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Renewed housing drop weighs on economy

Four years after the U.S. housing market collapsed, the fragile real estate recovery appears to be breaking down. With job growth just beginning to pick up and consumers feeling gloomy about their prospects, a “double dip” in housing could put the wider economic rebound at risk.

The latest in a series of troubling signals came Tuesday from a report showing a 20-city composite of home prices fell a full percentage point in January from December. That report follows data last week showing existing home sales fell 9.6 percent last month and new home sales dropped to the lowest levels since recordkeeping began nearly 50 years ago.

"We're not seeing improvement in the housing market at all,” said Maureen Maitland, head of index services at Standard & Poor's, which tracks the widely watched Case-Shiller home price index. "What we've seen in the last couple of months has been the same story. Most of the markets seem to be falling at this point and some are hitting new lows.”

The downturn in prices comes as the overall economy is showing signs of life. Last week, the Commerce Department reported that gross domestic product expanded at an annual rate of 3.1 percent in the fourth quarter, up from 2.6 percent in the previous three months. That helped produce 192,000 net new jobs in February, pulling the unemployment rate below 9 percent for the first time in nearly two years. Forecasters are looking for Friday’s employment report to show another 185,000 new jobs were created in March.

That pace of job growth, though a substantial improvement from last year’s gains, has still left millions of workers sidelined by the Great Recession. With the national unemployment rate at 8.9 percent, many job seekers feel the outlook is still bleak.

The gloomier sentiment was evident in the latest survey of consumer confidence released Tuesday. The Conference Board poll found respondents more downbeat about the labor market last month, telling the research group that jobs were not as plentiful and that they expect incomes to decline.

Higher gas prices have also cut into confidence, according to Ken Goldstein, a Conference Board economist.

“The fear here is not only that the price of filling up at the gas tank but the price of filling up the grocery cart are going to keep going up this spring and possibly through the summer,” he said. “That's what spooked consumers.”

"When food and gasoline prices are rising, it causes people to hunker down," said Chris G. Christopher Jr., senior economist at IHS Global Insight.

Consumer spending jumped 0.7 percent last month, and personal incomes rose 0.3 percent, the Commerce Department said Monday. That extra spending was financed in large part by the latest round of economic stimulus from the government, which cut two percentage points in the Social Security tax, raising take-home pay.

But some of the benefit from that tax cut is being offset by the higher cost of the gasoline, which has risen 80 cents a gallon in the past year. Higher food prices have also taken a bite out of the consumers’ budgets. After adjusting for inflation, spending rose just 0.3 percent last month. And after-tax incomes actually fell 0.1 percent.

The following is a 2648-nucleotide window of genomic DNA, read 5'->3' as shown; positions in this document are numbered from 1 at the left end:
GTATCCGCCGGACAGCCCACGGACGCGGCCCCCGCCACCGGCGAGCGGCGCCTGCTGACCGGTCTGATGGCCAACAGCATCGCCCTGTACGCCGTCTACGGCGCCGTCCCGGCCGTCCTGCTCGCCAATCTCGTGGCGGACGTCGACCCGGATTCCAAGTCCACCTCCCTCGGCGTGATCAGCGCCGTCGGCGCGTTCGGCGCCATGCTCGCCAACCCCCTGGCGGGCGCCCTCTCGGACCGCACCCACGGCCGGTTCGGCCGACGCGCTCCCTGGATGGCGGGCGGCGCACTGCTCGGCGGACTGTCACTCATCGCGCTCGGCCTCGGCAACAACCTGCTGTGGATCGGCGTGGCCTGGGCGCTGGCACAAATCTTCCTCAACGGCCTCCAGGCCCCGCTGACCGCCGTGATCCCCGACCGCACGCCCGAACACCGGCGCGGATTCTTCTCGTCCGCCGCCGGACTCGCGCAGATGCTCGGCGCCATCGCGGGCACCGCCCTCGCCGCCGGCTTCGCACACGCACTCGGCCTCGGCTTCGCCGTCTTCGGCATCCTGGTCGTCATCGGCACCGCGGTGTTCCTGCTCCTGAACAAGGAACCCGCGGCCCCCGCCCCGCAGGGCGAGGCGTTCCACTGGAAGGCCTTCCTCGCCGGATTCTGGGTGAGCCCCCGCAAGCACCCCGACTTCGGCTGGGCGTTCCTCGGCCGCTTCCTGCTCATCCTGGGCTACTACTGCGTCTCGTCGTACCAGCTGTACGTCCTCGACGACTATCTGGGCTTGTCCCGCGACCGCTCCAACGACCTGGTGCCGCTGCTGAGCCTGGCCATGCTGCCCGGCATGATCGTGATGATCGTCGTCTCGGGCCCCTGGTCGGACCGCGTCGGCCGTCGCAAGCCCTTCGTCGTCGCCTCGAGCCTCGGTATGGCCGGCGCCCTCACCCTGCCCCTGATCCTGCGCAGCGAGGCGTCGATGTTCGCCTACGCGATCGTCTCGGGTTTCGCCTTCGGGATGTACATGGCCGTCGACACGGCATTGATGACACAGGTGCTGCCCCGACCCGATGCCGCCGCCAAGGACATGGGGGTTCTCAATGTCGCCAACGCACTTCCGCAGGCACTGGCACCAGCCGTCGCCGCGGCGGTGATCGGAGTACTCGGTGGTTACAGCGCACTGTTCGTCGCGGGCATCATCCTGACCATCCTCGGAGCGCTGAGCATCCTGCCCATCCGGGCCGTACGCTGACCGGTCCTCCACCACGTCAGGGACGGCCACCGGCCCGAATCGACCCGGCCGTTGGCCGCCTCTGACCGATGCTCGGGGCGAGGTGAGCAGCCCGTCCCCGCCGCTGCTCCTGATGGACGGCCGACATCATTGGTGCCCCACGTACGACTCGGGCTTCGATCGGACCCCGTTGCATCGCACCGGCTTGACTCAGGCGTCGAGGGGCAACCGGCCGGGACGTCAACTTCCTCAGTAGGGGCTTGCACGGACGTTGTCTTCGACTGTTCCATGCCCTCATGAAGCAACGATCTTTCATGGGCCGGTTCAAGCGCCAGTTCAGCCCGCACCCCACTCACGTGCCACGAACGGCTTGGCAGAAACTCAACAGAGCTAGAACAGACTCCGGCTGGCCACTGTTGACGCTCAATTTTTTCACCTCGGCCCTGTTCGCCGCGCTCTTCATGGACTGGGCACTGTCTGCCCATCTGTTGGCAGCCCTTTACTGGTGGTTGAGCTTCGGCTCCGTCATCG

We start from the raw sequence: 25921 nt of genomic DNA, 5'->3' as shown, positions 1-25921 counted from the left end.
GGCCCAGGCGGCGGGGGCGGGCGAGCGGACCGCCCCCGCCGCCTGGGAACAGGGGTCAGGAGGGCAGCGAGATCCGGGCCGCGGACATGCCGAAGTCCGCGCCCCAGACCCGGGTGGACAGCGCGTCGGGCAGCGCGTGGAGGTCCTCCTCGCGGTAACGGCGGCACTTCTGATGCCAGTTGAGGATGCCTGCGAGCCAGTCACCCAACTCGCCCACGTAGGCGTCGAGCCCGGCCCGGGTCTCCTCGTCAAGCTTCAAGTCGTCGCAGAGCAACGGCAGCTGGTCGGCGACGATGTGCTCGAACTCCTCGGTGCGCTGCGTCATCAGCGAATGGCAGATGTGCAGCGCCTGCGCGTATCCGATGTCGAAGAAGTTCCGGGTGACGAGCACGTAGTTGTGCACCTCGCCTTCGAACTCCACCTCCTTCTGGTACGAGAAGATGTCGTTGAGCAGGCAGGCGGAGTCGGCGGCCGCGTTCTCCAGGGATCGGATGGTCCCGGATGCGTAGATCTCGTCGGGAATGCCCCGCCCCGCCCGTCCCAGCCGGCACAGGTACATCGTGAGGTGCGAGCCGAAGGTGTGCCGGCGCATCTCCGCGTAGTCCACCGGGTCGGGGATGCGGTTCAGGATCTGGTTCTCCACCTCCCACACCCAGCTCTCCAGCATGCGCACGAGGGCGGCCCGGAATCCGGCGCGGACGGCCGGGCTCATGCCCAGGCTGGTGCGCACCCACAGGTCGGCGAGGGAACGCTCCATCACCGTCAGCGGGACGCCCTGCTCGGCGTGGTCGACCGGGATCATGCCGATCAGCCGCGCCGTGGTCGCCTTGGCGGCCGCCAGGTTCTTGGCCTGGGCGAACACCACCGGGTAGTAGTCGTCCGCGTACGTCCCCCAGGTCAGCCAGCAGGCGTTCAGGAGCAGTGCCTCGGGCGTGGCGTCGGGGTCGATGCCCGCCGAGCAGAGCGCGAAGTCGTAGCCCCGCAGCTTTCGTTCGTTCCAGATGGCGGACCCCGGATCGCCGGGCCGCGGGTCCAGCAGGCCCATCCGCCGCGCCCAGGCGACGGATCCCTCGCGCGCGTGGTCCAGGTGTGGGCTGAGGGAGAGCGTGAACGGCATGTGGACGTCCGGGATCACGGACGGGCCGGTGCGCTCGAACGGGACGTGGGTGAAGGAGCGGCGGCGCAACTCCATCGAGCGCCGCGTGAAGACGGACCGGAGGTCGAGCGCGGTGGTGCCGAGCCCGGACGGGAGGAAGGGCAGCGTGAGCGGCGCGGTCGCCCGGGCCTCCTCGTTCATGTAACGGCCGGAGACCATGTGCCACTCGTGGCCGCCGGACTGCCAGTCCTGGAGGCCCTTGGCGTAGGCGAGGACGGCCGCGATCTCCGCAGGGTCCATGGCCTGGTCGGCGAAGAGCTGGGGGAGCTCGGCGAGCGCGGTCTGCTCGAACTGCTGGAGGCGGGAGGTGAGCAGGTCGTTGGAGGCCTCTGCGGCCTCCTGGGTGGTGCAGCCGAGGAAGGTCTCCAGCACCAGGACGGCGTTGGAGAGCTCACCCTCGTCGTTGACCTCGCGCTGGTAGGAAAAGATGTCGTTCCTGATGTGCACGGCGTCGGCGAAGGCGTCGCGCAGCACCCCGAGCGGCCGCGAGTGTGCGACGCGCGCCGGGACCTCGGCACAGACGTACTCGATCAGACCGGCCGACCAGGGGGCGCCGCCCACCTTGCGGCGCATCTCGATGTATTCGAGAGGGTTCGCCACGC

The recent weakness in the housing market comes as many forecasters point to signs of a bottom, with hopes that demand will begin to pick up this spring and summer. The industry has been struggling to find a footing despite two rounds of government tax breaks designed to spur sales.

But the drops in the pace of sales and a downward drift in prices over the past six months have renewed fears that those tax credits just moved future sales forward, cutting into future demand.

"The U.S. housing sector may have morphed into coma from its tax credit hangover of last summer,” said Mike Englund, chief economist at Action Economics.

Meanwhile, the ongoing high pace of foreclosures is leaving many markets glutted with unsold inventory, much of which is being sold at distressed prices. Those sales are now a big reason home prices are falling again.

Falling home prices have also cut deeply into homeowners' spending power as the drop in the home values has hammered American households’ finances.

From the peak in 2006, some $6.3 trillion in home equity has evaporated. That’s left millions of homeowners owing more on their mortgage than their house is worth. If home prices continue to fall, that will drag even more homeowners underwater. That, in turn, could spark more mortgage defaults, increasing the large inventory of unsold homes that’s weighing on prices.

Falling house prices have also taken a big bite out of confidence among home buyers and sellers, said Maitland.

“A lot of people don't want to get into the market until they feel confident that it's going to turn around,” she said. “Buyers don't want to buy if prices are going to go down and sellers might think: These prices are too low, I'm going to hang on to the house for a while longer.”

Confidence has also been shaken in one of the most most widely watched housing industry bellwethers, the National Association of Realtors monthly data on existing home sales. Due to a variety of statistical glitches, the trade group is reviewing the way it assembles the data in response to concerns that its monthly numbers may be overstating the level of home sales by as much as 20 percent.

If the data are found to be flawed, it would mean that the housing industry is in even worse shape than indicated by the latest series of reports on sales and price trends.